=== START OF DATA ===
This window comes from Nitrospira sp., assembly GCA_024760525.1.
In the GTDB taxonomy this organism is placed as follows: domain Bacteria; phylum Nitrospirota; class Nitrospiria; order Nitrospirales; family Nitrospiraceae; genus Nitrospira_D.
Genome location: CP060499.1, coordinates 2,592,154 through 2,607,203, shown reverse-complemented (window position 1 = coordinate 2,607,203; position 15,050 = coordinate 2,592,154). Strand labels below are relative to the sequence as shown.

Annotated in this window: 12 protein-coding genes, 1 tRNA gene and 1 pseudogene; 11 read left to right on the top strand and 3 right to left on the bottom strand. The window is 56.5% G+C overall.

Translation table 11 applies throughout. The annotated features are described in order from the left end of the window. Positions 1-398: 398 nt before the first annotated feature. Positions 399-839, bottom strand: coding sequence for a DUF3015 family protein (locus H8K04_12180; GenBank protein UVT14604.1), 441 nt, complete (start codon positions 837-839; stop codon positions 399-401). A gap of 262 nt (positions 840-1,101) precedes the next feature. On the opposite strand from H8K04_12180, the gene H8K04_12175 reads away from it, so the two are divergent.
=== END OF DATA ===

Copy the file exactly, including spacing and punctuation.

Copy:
This window comes from Nitrospira sp., assembly GCA_024760525.1.
In the GTDB taxonomy this organism is placed as follows: domain Bacteria; phylum Nitrospirota; class Nitrospiria; order Nitrospirales; family Nitrospiraceae; genus Nitrospira_D.
Genome location: CP060499.1, coordinates 2,592,154 through 2,607,203, shown reverse-complemented (window position 1 = coordinate 2,607,203; position 15,050 = coordinate 2,592,154). Strand labels below are relative to the sequence as shown.

Annotated in this window: 12 protein-coding genes, 1 tRNA gene and 1 pseudogene; 11 read left to right on the top strand and 3 right to left on the bottom strand. The window is 56.5% G+C overall.

Translation table 11 applies throughout. The annotated features are described in order from the left end of the window. Positions 1-398: 398 nt before the first annotated feature. Positions 399-839, bottom strand: coding sequence for a DUF3015 family protein (locus H8K04_12180; GenBank protein UVT14604.1), 441 nt, complete (start codon positions 837-839; stop codon positions 399-401). A gap of 262 nt (positions 840-1,101) precedes the next feature. On the opposite strand from H8K04_12180, the gene H8K04_12175 reads away from it, so the two are divergent.